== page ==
|The original 'Beat' stockings - lined |
up by the dozen
Stockings were big in my family. I don't mean size-wise - by today's standards, Grandpa's dress socks & even Dad's wool work socks were quite small. I mean, they were exciting, surprising hosiery of joy that we got to open en masse with our cousins and see what we all had in common, and what - if anything - differed. At our big family Christmases, of which there were many, the parents (I'm guessing mostly the aunties) and Grandpa all contributed to the stockings. With upwards of a dozen stockings to fill, the items were simple and the work was shared - free note pads handed out by Grandpa's bank. A wrapped sugar cookie. A candy cane. A mandarin orange in the toe. These were the bits you anticipated. But there was always so much more - candy, lip gloss, a cow-string toy that danced when you pushed up on the bottom, a crying lamb noise maker. Each token was a treasure to ooh and aah over. I got great presents - some truly memorable presents, but each year it was the stocking I couldn't wait to get into.
|remember that cotton|
|When making stockings ...|
I still have that fascination. Adults didn't get stockings when I was a kid, but for some reason now we all do. I think, maybe I contributed to that change - at least in our family. As a teenager with only a minimal part-time job and needing to save for our trip to Africa, I told mom that instead of buying presents for my sisters (then 17 & 19) I wanted to make & fill their stockings. We'd never had actual 'stockings' - we had socks - so even that was a shift. Little did I know that filling stockings, even then, was more expensive than whatever I would have bought my sisters - more expensive, but also so much more fun. I bought the smallest possible amount of contracting fabric from our local one-stop department store in Christmas red and Christmas green. Each paycheque in November & December I'd head back to the department store, or to the drug store and buy a few more treasures to squirrel away - wee stuffed animals, gloves, candy and makeup. A candy cane shaped tube of Bonne Bell lip gloss? Oh, hello 1984! - everything a teenage girl imagines her big sisters want. Those cheap cotton calico stockings didn't last long, but I took pride in seeing them hanging on our rock fireplace while they lasted.
It was a few years (okay, only 5) before I got to fill stockings again. Someone has said there are three stages to Christmas - we believe in Santa, we don't believe in Santa, we are Santa. And soon enough I was Santa and filling a stocking for my BBs. I don't remember what we used the first few years for BB1, but I remember sitting up stitching until I wanted to cry for BB2's first Christmas, putting the finishing touches on their cross-stitch stockings sometime around 2 am. Somehow BB1's never did get ribbon trim - I think I liked it better plain. I got better at making stockings, and better at filling them.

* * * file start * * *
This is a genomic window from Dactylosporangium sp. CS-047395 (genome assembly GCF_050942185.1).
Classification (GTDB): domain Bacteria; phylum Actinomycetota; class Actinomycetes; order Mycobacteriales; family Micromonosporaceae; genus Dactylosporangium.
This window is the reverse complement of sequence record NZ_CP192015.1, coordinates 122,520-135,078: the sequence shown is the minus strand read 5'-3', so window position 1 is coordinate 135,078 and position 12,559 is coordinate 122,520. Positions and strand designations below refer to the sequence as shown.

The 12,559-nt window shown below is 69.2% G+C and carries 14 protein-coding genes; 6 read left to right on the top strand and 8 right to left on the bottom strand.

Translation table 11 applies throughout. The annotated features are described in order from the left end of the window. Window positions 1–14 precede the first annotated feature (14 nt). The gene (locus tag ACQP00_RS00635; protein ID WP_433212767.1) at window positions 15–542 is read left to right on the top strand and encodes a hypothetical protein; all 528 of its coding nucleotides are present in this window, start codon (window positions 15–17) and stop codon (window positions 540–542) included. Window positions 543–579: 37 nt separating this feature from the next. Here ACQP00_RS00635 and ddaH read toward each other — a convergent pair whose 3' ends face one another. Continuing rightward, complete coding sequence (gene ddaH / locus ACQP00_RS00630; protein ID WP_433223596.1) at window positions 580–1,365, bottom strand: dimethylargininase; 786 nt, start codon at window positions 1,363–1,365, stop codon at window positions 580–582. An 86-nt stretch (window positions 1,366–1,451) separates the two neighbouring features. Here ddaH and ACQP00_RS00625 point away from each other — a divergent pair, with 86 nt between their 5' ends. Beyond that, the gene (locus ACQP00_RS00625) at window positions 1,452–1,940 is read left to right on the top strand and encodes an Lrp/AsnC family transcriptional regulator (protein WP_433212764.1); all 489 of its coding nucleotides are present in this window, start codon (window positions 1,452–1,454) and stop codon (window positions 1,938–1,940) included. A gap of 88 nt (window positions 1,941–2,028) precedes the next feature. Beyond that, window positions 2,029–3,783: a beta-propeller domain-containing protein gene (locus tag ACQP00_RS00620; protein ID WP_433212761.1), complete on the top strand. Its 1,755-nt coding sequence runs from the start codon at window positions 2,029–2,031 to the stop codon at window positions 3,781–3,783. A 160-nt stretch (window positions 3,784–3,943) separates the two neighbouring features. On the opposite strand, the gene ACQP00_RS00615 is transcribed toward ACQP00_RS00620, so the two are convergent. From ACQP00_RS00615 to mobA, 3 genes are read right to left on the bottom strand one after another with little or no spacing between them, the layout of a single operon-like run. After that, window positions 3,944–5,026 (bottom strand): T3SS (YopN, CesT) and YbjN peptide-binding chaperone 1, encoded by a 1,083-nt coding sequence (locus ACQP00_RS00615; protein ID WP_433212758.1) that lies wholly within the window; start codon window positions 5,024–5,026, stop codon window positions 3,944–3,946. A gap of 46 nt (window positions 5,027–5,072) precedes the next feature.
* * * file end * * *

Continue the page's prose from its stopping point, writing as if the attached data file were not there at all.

That first year the cross-stitch and calico stockings were woefully inadequate, resting on top of stocking-stuffer filled grocery bags, and I was strongly encouraged by my sisters-in-law to enlarge them. There have been years when the now 'pockets' were removed from the bigger, stretchy fleece stockings - years when I was the lone Santa and couldn't quite manage the whole package. They only finally got hanging ribbon on them a few years back when I bought stocking hangers (when did those become a thing, by the way?).
These two stockings are my favourite Christmas things. If I'd had a daughter, I might have made her a white dress with a blue satin sash. But I have boys - boisterous, adventurous, intelligent, loving sons who make my heart want to burst, in so many ways. These squishy, soft, impossibly time-staking gifts acknowledge that love each year. These are what I'd want to save if my apartment building burned down. Yes, I enjoy the shopping - I love picking out the things they expect (a mandarin, a sugar cookie, a candy cane, their special ornaments). I love finding new surprises for them each year. And I love the growing distance in them as the BBs become more and more independent men. I love stacking up the stuffers a few days in advance, making sure the piles are 'separate but equal.'
This year I'm filling six adults stockings. It's my first Christmas with STG, and I'm thrilled to have a separate pile of stuffers for him - his own separate but equal pile of love. I wanted to make him his own stocking, but haven't quite yet found the time. I have piles for my parents - always a challenge and a reward, and another new pile this year for BB2s sweetie. It's been fun building the piles - I almost need a Venn diagram of what works for who - 2 females, 4 males, 3 'children', 2 parents, 1 STG. I sometimes think I'd be happy to do away with gifts and just give stockings to each other, though I know I'm full of hooey.
Christmas for me is about many things - Christ, family, love, food, gifts. All of it. And for some reason, it all seems captured in this funny tradition of tubes of fabric filled with hope and joy and love.